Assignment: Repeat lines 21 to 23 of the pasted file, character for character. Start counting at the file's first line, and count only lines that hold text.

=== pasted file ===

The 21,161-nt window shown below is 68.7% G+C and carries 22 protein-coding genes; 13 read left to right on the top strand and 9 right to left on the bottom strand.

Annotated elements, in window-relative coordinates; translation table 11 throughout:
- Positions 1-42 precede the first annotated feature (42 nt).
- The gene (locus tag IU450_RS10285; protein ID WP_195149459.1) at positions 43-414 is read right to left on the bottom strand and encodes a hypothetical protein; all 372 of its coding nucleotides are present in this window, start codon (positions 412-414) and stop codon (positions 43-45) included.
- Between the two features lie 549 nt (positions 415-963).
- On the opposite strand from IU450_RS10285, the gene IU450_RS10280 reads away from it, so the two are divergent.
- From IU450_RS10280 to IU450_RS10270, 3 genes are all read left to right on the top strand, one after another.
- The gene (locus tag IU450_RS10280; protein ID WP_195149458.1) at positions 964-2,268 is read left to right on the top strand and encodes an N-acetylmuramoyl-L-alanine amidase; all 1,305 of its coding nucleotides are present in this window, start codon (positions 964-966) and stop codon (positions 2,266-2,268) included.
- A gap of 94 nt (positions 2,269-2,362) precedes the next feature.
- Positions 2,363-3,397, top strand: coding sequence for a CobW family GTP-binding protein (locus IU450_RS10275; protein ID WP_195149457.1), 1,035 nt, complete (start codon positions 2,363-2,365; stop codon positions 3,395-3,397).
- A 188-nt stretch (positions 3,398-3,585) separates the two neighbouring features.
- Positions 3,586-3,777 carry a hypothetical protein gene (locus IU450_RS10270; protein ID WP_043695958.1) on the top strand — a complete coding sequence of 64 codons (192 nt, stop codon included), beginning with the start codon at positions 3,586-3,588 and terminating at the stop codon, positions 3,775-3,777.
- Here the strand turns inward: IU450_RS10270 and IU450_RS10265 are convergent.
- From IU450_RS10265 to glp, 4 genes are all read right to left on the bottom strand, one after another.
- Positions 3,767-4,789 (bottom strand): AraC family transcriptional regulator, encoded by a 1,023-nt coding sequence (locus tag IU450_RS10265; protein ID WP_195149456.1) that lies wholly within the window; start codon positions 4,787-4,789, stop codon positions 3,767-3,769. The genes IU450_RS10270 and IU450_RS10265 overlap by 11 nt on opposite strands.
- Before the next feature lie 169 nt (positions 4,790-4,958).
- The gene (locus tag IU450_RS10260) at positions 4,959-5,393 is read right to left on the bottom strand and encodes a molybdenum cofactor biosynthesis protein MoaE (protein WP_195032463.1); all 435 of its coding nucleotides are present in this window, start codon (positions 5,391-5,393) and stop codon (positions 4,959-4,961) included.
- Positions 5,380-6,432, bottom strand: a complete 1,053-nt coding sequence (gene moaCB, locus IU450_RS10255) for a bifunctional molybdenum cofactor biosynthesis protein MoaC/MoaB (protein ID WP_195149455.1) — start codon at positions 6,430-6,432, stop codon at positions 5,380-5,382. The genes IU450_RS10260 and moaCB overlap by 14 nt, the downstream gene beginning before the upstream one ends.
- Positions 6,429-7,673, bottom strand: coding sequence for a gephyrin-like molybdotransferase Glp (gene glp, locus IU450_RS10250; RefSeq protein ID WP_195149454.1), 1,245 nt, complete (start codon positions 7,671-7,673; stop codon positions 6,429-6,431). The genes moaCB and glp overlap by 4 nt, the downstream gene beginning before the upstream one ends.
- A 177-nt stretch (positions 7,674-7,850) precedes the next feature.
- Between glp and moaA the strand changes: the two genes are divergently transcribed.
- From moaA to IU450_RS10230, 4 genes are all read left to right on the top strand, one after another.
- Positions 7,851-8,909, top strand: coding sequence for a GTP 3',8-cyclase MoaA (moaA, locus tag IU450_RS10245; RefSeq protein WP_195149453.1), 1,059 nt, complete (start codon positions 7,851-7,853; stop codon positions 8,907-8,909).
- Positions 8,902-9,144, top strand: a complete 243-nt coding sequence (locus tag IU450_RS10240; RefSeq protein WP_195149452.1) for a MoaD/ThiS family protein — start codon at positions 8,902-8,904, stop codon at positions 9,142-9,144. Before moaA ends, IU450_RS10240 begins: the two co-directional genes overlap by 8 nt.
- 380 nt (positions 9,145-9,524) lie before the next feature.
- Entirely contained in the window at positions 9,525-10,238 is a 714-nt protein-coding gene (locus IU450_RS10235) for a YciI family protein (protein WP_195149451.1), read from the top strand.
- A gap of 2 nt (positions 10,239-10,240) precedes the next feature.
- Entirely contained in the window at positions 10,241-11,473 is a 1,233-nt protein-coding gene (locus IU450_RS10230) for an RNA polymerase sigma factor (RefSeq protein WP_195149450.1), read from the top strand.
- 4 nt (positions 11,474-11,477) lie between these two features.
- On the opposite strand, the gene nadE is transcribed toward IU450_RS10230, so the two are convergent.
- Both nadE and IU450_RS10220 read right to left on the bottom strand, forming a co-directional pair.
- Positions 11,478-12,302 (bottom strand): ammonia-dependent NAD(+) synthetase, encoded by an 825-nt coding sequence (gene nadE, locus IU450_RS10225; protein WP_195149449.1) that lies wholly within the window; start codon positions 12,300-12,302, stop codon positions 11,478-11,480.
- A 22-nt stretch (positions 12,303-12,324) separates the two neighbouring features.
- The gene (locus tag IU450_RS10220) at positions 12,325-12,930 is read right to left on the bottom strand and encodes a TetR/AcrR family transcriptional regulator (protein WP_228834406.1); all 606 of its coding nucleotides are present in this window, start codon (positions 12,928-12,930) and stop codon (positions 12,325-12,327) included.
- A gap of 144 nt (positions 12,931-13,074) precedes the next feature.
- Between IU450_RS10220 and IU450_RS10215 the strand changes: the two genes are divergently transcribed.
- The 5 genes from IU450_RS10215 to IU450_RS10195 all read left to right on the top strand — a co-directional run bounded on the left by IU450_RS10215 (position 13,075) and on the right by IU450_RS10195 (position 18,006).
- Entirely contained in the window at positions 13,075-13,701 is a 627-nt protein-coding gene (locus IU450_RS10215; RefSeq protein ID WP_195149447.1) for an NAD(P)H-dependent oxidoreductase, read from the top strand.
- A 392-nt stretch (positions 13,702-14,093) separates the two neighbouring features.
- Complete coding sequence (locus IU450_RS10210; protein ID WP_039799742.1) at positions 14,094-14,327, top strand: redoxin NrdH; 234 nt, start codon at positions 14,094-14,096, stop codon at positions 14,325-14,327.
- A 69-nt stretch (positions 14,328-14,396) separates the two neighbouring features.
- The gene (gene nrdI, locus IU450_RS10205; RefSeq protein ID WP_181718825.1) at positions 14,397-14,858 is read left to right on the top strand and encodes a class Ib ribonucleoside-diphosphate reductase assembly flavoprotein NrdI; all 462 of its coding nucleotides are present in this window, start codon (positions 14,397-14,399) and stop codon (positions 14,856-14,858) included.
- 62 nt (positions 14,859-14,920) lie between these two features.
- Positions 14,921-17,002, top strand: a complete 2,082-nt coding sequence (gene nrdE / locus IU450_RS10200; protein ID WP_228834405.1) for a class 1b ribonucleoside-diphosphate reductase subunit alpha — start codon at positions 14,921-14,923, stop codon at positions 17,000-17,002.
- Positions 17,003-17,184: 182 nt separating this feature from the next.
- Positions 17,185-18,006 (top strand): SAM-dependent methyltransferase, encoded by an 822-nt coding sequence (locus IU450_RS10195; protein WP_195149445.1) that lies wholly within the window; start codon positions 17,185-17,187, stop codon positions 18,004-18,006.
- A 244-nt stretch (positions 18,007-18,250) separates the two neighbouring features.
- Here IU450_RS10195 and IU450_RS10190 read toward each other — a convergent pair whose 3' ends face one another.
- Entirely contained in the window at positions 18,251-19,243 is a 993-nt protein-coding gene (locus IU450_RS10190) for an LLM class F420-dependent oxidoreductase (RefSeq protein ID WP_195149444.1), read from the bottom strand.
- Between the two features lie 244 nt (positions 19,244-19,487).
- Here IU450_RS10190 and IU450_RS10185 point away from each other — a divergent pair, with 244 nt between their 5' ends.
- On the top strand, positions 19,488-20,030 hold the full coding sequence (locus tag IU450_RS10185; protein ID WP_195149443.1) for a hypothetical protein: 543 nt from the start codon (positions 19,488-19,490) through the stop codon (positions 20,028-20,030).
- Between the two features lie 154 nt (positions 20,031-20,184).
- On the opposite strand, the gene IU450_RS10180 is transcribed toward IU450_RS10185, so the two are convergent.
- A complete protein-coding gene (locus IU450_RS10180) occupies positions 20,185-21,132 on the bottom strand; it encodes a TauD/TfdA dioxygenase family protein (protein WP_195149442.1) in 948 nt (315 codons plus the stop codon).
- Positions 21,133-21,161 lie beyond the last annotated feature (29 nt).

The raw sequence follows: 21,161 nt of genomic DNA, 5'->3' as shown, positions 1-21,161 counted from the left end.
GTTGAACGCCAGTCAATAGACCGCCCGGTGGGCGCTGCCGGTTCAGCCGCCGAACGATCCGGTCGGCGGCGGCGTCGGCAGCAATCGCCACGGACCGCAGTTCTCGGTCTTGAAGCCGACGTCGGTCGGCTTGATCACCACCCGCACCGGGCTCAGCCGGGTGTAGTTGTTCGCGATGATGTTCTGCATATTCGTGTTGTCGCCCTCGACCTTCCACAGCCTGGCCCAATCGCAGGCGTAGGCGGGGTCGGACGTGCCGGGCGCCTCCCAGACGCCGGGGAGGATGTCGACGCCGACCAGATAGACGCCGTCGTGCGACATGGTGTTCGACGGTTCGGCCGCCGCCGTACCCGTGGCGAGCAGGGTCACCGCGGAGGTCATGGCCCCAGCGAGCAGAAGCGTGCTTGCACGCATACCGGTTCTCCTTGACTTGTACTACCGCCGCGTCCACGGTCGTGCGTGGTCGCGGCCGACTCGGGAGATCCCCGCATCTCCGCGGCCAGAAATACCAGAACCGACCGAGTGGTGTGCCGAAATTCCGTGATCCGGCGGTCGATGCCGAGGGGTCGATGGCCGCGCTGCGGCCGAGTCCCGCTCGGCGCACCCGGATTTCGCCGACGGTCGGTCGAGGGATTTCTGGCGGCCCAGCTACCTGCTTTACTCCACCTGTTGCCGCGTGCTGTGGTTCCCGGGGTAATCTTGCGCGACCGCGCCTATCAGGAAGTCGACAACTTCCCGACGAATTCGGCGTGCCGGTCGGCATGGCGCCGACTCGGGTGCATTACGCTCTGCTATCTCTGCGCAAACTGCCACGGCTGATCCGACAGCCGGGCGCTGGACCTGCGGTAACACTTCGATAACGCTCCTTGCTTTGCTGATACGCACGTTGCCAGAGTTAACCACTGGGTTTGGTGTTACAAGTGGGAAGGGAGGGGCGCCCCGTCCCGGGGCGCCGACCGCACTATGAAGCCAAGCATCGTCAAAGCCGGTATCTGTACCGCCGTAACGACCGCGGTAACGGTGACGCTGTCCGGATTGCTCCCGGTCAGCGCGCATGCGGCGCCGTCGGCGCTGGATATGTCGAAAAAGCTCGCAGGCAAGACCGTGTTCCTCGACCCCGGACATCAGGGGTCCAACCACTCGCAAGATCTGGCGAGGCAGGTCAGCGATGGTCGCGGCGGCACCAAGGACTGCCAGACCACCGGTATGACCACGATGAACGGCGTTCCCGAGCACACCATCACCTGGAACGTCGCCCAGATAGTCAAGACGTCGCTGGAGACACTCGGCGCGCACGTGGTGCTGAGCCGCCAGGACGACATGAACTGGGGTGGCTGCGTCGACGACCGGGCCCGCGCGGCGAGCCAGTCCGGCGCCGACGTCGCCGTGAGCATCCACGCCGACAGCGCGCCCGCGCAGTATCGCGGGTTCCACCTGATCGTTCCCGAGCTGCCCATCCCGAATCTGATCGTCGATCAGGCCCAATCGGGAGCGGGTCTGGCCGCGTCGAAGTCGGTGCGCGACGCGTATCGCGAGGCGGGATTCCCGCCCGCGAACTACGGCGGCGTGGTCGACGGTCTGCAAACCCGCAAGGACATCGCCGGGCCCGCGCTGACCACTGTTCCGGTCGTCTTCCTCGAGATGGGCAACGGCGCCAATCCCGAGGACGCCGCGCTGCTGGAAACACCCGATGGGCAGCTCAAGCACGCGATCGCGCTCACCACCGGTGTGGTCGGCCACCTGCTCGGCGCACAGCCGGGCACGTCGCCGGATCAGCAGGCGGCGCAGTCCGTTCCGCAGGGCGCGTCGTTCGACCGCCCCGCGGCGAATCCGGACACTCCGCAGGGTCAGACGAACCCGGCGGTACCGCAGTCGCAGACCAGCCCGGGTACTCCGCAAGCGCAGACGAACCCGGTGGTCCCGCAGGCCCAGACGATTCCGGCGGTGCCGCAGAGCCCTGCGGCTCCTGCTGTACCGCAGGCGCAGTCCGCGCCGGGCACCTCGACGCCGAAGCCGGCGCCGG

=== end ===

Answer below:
- Between glp and moaA the strand changes: the two genes are divergently transcribed.
- From moaA to IU450_RS10230, 4 genes are all read left to right on the top strand, one after another.
- Positions 7,851-8,909, top strand: coding sequence for a GTP 3',8-cyclase MoaA (moaA, locus tag IU450_RS10245; RefSeq protein WP_195149453.1), 1,059 nt, complete (start codon positions 7,851-7,853; stop codon positions 8,907-8,909).